In this study, the majority of homes had a traditional food production system. This is consistent with prior work in New Zealand where most homes used a traditional system (46 of 50 homes) (15). However, our results differ from their study in regard to food delivery systems. Most homes in our study had a decentralized delivery system, while Chisholm et al. (2011) found that more than half of homes in their study used a centralized delivery system (15). From results of other similar studies (12, 14), we had expected a significant association of food production and delivery system with residents’ overall diet quality as well. However, only food production system type was associated with pureed menu quality in this study; those that did not have traditional system had lower quality pureed menus. Shatenstein & Ferland (2000) evaluated nutritional consequences of changing from a centralized to a decentralized food delivery system in a Canadian LTC home with dementia residents. After the change to the decentralized food delivery system, daily energy intake rose from 1555 calories to 1924 calories and daily protein intake increased by 9 grams (14).  Similarly, Desai et al. (2007) compared two different food delivery systems in a LTC home that was changing from a traditional to a bulk delivery system. They measured energy intake of residents with cognitive impairment in the old (tray) delivery system and the new (bulk) delivery system and found that residents receiving from the bulk system had higher daily energy intake, especially at the evening meal. This was mainly associated with higher carbohydrate intake (12). Compared with the current study, these differences could be attributed to the experimental nature of these studies and the application of a new food delivery system that offered choice for participants. In our analysis, the association between traditional food production and higher pureed food intake quality suggests that a traditional system may provide more opportunities for variety and nutrient density with on-site food preparation. Commercially prepared pureed food can vary in nutritional and sensory properties and this analysis supports in-house production as a best practice (26). A prior analysis of menus from this study also suggests that in-house production promotes nutrient density through the use of quality recipes and standardized portions (27).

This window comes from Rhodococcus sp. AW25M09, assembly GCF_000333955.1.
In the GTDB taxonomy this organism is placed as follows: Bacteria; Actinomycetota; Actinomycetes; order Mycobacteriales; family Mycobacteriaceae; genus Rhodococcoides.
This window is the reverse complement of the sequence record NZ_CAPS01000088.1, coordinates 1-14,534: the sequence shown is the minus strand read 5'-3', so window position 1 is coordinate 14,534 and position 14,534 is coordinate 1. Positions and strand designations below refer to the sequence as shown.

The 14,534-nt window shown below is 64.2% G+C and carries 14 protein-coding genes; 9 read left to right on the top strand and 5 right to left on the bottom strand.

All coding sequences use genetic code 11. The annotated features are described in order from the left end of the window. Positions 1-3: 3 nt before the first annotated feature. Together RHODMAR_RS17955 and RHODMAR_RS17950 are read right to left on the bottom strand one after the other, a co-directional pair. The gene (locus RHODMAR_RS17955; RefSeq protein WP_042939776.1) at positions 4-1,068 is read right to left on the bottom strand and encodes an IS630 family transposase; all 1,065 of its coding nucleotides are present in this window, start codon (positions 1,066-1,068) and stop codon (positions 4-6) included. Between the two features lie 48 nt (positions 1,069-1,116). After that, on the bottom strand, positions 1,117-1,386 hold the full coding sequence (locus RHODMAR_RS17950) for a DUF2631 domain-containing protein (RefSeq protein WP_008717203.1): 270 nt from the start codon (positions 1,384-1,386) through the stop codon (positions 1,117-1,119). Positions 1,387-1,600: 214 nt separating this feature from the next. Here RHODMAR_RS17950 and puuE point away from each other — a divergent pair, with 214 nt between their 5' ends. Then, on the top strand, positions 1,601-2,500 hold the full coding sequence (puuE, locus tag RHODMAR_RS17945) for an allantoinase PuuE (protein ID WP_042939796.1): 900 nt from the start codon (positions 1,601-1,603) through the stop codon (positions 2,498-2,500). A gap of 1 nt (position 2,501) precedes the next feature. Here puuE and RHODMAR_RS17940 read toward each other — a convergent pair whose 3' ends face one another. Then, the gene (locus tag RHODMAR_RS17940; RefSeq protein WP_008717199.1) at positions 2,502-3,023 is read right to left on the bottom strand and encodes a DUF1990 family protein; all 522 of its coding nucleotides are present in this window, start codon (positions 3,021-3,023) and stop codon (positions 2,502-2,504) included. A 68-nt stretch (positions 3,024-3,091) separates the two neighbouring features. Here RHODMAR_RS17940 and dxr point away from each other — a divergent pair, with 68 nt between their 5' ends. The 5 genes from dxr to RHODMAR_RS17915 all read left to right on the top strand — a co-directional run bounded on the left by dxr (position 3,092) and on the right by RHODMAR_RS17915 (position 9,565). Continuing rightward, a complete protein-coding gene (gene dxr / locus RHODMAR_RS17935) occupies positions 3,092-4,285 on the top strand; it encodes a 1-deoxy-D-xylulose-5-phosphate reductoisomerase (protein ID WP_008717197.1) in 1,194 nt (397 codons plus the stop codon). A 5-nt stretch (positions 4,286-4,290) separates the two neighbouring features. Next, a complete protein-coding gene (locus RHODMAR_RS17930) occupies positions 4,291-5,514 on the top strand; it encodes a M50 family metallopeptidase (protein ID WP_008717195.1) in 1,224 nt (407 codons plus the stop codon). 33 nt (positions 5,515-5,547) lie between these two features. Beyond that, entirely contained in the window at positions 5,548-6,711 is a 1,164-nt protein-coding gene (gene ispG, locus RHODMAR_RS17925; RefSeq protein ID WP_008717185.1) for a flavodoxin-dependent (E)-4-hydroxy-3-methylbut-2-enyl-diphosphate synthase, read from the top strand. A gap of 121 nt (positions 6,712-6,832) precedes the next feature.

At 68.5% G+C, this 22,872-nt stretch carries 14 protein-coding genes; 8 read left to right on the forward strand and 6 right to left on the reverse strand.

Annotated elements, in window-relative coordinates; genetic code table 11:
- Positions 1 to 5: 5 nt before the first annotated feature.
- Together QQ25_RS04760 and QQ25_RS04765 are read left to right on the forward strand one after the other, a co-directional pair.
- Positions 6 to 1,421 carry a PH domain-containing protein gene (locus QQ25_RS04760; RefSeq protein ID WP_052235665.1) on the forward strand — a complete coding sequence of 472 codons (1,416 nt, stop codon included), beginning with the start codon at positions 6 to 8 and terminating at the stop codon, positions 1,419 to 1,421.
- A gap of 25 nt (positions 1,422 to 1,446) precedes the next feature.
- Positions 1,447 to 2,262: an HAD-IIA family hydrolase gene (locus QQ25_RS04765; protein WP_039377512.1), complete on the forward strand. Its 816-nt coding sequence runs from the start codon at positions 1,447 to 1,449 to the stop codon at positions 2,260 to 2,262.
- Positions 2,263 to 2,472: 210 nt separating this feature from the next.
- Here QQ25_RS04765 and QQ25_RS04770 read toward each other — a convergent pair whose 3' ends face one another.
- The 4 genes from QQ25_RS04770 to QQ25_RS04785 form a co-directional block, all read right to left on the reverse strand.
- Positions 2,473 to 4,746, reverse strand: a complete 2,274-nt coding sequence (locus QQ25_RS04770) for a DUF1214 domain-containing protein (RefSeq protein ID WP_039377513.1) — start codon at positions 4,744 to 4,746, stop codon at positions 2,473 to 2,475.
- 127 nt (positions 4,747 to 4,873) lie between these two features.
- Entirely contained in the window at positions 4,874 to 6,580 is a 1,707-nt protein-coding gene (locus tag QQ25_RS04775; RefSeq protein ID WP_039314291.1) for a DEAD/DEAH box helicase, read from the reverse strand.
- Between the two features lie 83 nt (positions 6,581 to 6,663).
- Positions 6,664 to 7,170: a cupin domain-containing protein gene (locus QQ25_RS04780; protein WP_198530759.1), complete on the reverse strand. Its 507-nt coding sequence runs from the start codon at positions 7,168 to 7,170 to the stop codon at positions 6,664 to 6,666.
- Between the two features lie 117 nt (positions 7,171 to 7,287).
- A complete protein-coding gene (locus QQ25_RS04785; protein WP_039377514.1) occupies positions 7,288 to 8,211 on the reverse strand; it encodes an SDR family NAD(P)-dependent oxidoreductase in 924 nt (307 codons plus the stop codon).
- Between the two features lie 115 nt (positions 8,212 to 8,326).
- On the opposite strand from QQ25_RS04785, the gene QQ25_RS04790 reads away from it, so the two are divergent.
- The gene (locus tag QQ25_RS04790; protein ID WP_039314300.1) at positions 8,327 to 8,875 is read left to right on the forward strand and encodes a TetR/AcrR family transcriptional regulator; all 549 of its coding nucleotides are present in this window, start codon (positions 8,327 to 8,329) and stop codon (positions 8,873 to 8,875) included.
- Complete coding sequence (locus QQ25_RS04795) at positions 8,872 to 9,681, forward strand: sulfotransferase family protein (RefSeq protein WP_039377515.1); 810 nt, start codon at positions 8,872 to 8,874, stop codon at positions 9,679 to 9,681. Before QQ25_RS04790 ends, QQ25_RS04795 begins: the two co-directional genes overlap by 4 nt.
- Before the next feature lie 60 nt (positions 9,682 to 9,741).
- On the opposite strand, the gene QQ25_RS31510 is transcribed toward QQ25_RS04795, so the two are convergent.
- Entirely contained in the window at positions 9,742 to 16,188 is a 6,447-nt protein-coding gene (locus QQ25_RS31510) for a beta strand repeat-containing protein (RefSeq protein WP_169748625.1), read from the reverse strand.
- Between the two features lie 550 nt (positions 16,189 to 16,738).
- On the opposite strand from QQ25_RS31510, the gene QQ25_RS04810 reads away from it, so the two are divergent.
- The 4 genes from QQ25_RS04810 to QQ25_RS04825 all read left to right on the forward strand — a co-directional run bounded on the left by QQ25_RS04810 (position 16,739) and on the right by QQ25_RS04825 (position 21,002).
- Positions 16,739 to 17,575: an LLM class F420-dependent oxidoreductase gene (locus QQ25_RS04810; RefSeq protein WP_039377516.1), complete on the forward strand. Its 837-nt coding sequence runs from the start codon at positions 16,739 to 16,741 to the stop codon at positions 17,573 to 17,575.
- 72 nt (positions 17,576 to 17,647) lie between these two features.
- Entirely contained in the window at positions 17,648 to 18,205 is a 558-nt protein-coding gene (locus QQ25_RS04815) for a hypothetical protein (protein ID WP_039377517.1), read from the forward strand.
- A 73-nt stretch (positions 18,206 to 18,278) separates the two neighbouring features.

Although prior studies did not explicitly consider food intake, some did examine food service variables and their association with other related outcome variables such as residents’ risk of malnutrition (2), body weight (28), quality of life (29) or food satisfaction (28). Carrier et al. (2007) found that malnutrition risk in LTC homes can be associated with some food service factors (i.e., difficulty manipulating dishes, lids or food packaging, food delivery system, overall food satisfaction, longer menu cycle and use of porcelain dishes) (2). In another study, a multi-level resident-centered delivery system was implemented in LTC homes called Eat Right (28). Researchers measured resident satisfaction, body weight, food intake and nutritional status before and after the system was implemented. Resident satisfaction with the meal service significantly increased post intervention. They also found an increase in body weight and serum pre-albumin, although total food intake did not improve (28).  Finally, an observational study compared two LTC homes food delivery systems: 1) pre-plated by staff, and 2) family-style, where food is placed at the center of the dining table or plated and served individually. They observed that residents eating in a family-style environment had more independence and choices than residents eating from a pre-plated service. Family-style dining also offered more opportunity to interact, which promoted a higher level of well-being for residents (29). These studies demonstrate the importance of food service factors to food intake and well-being of residents.